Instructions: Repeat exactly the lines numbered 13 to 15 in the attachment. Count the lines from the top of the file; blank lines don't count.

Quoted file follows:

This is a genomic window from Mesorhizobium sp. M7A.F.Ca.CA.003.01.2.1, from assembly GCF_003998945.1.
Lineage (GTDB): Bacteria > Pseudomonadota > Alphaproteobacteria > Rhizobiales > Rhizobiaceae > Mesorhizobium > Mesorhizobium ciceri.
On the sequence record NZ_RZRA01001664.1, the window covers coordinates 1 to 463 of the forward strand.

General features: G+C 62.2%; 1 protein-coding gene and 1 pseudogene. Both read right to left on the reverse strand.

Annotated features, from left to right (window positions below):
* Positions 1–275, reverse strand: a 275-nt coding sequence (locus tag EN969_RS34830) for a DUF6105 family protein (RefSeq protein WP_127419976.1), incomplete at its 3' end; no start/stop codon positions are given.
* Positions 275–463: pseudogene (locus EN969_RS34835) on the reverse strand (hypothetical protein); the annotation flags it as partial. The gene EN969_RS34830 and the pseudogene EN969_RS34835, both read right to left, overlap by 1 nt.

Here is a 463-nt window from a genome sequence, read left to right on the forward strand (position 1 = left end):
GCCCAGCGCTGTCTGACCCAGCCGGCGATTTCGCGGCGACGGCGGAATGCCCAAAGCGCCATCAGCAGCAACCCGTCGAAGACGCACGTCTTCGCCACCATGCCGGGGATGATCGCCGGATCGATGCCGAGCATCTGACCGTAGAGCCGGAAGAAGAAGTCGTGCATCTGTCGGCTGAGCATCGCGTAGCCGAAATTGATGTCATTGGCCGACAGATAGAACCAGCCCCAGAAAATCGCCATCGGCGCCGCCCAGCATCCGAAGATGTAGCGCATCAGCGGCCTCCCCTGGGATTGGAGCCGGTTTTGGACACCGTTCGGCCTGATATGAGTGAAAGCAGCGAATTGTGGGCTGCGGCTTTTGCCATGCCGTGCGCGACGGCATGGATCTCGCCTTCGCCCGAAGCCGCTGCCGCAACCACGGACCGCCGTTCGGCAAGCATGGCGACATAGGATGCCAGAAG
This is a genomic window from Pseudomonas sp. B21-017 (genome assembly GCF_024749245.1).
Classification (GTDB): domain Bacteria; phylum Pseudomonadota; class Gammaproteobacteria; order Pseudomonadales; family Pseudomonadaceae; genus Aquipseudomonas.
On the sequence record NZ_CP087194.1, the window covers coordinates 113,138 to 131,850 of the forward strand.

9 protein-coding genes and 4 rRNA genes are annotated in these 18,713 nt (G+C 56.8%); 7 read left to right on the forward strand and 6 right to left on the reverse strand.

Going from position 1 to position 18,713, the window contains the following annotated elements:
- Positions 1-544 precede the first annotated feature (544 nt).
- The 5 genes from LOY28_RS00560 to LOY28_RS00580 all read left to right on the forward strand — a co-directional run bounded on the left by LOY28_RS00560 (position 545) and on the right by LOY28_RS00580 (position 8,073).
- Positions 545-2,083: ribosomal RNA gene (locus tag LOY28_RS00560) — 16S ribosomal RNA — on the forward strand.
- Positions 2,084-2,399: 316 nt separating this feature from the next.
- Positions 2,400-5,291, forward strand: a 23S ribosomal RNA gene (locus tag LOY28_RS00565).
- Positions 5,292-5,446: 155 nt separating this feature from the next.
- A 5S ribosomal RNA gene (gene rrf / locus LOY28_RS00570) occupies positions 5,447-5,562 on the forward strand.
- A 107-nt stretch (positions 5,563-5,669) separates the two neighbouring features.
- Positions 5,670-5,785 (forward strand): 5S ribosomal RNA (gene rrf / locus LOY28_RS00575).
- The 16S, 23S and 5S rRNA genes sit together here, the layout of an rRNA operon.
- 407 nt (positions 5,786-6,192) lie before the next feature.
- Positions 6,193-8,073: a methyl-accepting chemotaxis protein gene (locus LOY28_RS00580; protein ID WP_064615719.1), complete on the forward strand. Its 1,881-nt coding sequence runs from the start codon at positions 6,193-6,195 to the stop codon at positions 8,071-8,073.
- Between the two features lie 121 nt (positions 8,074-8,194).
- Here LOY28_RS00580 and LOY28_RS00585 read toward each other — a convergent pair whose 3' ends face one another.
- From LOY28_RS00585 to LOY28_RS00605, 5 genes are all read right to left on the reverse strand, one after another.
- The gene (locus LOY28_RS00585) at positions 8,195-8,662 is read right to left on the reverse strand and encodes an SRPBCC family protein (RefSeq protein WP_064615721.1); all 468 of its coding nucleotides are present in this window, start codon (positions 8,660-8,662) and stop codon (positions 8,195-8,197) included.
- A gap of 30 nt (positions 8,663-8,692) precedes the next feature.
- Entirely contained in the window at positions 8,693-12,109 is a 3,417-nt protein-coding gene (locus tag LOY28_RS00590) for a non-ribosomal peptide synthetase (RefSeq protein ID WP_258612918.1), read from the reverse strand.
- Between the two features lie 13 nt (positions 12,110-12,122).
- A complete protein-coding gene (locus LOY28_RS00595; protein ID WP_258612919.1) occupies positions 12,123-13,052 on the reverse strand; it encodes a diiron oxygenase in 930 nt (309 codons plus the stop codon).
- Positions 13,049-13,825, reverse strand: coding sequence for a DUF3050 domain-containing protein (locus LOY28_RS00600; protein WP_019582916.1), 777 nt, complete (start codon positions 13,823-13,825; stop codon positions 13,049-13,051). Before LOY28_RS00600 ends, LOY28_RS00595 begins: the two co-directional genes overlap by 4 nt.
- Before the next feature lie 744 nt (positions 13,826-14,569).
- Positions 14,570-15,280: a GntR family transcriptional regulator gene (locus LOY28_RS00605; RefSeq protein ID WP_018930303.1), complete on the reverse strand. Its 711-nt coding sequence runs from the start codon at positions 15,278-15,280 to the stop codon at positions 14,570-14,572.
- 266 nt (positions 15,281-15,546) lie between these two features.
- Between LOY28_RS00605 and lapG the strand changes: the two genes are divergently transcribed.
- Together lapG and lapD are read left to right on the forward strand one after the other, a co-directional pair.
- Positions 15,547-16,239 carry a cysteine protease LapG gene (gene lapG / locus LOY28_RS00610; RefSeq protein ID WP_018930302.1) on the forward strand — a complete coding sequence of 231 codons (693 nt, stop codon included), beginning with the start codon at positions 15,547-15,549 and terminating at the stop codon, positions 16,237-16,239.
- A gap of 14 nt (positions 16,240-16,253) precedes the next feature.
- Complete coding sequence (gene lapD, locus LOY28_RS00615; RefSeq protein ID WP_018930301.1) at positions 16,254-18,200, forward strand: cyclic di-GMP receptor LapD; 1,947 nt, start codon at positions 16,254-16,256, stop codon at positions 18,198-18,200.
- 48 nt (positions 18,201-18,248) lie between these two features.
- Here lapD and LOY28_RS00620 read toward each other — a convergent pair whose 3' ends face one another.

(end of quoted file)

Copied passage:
9 protein-coding genes and 4 rRNA genes are annotated in these 18,713 nt (G+C 56.8%); 7 read left to right on the forward strand and 6 right to left on the reverse strand.

Going from position 1 to position 18,713, the window contains the following annotated elements:
- Positions 1-544 precede the first annotated feature (544 nt).